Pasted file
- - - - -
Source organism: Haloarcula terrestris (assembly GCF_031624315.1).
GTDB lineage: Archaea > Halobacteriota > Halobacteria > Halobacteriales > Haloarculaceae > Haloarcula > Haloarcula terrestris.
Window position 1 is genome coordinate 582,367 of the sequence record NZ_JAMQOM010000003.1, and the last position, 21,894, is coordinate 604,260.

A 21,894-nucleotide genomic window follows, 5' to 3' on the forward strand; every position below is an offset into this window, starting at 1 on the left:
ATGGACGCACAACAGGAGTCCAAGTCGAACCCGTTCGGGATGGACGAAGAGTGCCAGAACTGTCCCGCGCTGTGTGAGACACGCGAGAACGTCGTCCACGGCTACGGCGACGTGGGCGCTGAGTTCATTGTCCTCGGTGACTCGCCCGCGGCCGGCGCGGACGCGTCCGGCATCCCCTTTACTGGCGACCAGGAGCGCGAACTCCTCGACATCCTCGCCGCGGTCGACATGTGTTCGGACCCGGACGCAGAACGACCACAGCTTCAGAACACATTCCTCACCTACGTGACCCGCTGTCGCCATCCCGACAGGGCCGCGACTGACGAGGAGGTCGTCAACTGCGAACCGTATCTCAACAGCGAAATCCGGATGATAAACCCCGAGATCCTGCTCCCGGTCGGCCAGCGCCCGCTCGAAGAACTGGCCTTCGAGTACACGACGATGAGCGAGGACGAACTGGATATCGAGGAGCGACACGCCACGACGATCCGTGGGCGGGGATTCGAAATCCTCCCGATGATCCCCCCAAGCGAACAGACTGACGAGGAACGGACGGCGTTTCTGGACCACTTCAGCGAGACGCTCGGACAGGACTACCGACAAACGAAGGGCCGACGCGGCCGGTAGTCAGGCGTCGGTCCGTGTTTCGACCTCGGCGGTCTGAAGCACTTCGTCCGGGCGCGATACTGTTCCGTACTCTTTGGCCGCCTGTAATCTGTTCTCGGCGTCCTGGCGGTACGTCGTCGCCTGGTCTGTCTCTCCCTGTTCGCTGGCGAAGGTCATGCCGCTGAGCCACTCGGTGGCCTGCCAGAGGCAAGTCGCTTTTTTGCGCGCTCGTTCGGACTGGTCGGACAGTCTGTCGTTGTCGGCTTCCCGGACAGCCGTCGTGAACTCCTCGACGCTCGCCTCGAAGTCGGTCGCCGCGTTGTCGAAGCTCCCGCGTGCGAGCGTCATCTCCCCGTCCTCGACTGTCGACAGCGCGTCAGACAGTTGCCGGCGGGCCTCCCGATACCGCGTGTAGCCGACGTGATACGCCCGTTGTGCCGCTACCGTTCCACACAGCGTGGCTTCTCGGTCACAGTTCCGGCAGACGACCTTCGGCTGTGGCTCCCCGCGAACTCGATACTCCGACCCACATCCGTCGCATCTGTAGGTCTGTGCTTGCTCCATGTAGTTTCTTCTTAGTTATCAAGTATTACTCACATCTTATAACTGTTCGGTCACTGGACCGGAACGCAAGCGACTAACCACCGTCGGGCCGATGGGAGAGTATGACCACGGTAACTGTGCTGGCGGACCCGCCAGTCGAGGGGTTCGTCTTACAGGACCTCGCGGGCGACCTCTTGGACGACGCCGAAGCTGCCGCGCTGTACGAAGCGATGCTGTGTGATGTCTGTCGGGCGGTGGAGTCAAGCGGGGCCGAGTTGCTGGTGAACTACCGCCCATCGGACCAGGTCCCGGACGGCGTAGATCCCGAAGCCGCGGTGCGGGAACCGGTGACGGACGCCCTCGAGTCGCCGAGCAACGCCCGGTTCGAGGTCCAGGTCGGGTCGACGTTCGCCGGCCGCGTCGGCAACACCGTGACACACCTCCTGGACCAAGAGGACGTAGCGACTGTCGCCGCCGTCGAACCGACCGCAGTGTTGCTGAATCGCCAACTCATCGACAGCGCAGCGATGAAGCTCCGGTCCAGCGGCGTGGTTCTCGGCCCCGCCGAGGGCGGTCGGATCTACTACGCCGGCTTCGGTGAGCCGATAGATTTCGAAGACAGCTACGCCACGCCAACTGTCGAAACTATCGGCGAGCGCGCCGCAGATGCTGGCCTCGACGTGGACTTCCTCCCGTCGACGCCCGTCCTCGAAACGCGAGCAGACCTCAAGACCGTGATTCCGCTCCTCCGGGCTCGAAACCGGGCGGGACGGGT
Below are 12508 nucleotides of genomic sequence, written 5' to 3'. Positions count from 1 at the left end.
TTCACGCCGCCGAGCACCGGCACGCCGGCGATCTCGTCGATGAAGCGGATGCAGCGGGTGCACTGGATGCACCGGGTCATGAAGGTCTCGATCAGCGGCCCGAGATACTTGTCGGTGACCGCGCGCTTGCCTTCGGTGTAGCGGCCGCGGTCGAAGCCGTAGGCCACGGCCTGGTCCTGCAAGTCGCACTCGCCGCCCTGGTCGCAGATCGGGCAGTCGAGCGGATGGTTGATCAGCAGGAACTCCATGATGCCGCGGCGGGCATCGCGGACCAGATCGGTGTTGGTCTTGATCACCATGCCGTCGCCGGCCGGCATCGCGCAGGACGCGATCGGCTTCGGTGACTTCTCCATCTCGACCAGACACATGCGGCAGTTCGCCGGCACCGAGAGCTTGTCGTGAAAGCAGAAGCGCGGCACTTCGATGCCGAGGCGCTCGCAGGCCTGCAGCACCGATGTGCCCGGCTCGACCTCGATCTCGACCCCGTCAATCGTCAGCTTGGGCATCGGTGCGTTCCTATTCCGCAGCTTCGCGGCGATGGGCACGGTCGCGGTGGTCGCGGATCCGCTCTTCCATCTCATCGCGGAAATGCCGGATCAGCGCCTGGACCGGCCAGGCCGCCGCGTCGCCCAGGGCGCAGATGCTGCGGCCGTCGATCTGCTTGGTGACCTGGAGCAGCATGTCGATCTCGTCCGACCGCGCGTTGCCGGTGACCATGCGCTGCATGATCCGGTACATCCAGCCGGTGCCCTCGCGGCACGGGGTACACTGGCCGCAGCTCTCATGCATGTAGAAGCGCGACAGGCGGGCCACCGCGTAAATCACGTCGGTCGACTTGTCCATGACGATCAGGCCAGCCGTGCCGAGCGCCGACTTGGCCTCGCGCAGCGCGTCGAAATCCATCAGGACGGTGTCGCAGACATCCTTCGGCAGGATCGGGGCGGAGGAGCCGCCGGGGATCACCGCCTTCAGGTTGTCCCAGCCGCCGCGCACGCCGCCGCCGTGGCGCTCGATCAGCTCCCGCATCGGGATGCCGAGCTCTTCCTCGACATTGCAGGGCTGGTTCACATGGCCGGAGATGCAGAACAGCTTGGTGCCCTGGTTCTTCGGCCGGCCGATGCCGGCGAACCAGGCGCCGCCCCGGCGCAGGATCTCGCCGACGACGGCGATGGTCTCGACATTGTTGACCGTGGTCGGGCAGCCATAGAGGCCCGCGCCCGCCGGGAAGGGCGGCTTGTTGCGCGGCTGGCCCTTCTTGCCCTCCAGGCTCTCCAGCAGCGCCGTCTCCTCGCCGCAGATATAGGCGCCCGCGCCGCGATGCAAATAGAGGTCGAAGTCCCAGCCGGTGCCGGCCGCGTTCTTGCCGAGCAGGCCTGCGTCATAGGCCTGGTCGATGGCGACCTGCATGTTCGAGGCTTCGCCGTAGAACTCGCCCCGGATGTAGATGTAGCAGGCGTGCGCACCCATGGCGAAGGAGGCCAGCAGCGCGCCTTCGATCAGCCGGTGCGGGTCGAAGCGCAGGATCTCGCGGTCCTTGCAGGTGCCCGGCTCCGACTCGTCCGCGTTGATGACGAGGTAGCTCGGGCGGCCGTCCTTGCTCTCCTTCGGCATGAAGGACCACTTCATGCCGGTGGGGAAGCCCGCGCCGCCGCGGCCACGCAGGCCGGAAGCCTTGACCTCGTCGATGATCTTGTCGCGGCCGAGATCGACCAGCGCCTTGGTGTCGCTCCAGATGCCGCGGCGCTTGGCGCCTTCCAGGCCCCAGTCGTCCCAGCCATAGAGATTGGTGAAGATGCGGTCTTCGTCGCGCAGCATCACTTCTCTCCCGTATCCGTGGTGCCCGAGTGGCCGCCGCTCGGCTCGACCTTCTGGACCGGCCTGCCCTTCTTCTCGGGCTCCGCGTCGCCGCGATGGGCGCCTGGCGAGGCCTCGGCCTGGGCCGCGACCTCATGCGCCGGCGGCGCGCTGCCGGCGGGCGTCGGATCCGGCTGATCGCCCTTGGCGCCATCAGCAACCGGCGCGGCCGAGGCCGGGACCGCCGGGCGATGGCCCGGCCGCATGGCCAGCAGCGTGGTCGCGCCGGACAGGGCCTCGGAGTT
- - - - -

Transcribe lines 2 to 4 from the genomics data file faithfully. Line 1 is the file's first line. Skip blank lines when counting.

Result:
GTDB lineage: Archaea > Halobacteriota > Halobacteria > Halobacteriales > Haloarculaceae > Haloarcula > Haloarcula terrestris.
Window position 1 is genome coordinate 582,367 of the sequence record NZ_JAMQOM010000003.1, and the last position, 21,894, is coordinate 604,260.

A 21,894-nucleotide genomic window follows, 5' to 3' on the forward strand; every position below is an offset into this window, starting at 1 on the left: